we need to be prepared. >> reporter: more than 2500 cases have been diagnosed in 42 countries including the united states. in the u.s. 140 cases are confirmed. roughly one in four are in california including some in alameda and san francisco >> it' importa tont justik fect >> reporter: dr. benjamin penske runs the lab. he said all the testing including the confirmatory ones previously done only at the cdc can now be done at stanford. >> we expect that the turnaround time will be much more rapid. >> reporter: that will speed up identifying others who may have been exposed. antiviral drugs and vaccines may be used to treat this virus and stop the spread. the current outbreak continues to primarily affect men who have sex with men. >> those individuals should be careful, but at the present i'd say the general public is probably relatively safe.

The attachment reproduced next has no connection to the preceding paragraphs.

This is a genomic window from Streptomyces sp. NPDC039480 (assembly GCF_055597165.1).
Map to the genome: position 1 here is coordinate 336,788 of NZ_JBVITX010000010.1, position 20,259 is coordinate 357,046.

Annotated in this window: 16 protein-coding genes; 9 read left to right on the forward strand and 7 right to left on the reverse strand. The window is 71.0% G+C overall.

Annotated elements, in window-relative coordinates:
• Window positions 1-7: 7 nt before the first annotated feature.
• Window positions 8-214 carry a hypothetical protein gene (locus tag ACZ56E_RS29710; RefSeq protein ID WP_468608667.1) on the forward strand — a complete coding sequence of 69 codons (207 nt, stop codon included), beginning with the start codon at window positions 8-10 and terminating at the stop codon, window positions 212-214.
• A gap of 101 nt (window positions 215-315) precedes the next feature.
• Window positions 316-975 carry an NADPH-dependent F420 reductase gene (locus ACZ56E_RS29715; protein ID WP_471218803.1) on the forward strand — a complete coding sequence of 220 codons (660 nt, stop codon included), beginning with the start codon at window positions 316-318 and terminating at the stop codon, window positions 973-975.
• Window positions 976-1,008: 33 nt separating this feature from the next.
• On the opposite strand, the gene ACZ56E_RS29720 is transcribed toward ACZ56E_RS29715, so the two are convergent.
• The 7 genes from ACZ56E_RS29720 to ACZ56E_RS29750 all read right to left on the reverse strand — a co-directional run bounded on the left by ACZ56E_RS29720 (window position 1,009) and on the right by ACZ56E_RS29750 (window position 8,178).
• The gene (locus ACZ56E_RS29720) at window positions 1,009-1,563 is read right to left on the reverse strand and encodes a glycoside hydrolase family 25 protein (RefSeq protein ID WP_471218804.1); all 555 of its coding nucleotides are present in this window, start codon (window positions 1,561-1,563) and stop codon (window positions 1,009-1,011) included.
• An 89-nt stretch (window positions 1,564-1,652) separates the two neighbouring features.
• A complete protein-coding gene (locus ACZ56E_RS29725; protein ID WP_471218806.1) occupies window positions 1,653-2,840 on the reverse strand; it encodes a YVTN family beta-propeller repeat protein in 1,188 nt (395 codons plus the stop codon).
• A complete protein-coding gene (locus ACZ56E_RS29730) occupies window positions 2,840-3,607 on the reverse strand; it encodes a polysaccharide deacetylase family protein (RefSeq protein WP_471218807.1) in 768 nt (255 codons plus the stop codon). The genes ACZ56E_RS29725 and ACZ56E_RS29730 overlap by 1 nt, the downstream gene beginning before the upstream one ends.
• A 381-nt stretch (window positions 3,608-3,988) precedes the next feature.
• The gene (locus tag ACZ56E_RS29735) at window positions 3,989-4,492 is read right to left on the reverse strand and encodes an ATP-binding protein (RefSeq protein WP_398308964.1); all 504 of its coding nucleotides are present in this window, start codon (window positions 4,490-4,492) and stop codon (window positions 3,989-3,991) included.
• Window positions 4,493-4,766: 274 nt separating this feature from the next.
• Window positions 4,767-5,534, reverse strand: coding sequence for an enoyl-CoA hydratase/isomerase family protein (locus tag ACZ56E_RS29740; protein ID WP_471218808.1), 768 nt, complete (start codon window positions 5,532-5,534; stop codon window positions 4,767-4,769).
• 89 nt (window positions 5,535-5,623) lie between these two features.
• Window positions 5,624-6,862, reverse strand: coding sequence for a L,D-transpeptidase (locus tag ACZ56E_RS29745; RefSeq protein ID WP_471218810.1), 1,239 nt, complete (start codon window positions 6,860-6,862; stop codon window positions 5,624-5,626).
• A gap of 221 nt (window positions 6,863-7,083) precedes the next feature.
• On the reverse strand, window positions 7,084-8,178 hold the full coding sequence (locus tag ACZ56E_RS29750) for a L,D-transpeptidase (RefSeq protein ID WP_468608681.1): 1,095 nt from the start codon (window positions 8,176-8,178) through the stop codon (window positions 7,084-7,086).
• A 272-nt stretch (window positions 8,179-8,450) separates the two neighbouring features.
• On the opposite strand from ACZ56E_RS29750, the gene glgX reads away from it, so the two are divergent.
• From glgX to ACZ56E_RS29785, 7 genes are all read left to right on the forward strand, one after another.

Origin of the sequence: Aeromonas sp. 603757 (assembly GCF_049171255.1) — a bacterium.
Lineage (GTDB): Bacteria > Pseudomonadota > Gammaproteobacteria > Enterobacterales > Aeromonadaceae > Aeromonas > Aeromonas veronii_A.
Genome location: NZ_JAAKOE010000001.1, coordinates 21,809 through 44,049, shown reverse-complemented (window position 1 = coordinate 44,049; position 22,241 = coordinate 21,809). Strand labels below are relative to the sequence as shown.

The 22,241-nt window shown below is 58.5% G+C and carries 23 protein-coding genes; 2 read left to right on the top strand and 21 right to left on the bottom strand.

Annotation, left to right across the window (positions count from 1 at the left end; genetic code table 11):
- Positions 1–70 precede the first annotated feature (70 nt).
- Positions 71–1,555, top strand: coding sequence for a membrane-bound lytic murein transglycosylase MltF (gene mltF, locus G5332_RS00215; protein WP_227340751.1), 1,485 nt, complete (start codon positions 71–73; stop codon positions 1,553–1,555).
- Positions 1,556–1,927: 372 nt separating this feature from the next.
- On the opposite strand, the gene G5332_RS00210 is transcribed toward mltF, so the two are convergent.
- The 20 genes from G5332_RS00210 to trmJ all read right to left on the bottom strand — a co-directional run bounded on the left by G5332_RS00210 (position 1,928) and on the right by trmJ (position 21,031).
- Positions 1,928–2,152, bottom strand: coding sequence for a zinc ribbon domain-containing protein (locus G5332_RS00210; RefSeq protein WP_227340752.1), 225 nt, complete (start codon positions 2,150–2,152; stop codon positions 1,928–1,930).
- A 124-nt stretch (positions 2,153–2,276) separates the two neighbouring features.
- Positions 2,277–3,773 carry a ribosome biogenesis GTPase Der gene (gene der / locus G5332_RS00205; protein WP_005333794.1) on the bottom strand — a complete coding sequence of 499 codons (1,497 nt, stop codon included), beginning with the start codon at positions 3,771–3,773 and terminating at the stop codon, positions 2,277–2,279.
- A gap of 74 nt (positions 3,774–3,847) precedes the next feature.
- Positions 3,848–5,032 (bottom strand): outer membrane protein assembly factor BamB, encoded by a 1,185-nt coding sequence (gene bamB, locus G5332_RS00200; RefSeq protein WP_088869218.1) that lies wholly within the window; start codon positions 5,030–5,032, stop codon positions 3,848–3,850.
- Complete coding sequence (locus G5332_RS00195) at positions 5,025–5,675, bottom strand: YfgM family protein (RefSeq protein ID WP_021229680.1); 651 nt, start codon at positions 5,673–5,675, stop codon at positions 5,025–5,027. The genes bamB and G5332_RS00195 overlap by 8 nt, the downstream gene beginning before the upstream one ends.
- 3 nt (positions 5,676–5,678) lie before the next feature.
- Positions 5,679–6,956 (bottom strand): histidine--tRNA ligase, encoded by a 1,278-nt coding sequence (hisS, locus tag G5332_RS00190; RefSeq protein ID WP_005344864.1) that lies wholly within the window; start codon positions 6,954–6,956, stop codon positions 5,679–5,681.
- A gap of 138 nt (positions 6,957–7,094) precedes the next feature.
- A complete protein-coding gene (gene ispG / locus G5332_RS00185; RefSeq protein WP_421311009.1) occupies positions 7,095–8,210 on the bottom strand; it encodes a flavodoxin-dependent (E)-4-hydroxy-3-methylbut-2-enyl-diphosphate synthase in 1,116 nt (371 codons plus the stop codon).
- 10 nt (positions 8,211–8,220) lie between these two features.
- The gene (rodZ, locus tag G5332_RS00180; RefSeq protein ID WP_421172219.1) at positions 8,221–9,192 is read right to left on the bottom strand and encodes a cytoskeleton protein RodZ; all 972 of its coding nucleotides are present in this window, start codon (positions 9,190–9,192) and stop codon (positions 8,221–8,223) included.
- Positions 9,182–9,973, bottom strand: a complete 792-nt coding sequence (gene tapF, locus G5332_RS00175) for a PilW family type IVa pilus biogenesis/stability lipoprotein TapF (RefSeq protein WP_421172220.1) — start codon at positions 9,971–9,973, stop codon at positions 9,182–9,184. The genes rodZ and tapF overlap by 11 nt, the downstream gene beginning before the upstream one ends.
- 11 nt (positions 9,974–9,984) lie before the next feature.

>> reporter: tomorrow the world health organization should determine whether this should be classified as a public health issue. others are the h 1 n 1, ebola, polio, zika and covid-19. brian. >> thanks, liz. juul is about to be out of the market completely as the fda is preparing to order the san francisco based company to pull its products off the shelves. juul has faced increased scrutiny and they're all saying it was appealing too much to teenagers. neither the fda or juul has released a comment. shares of the company fell 8.5%. still ahead, it could make the difference for bay area students and whether or not they can afford college. the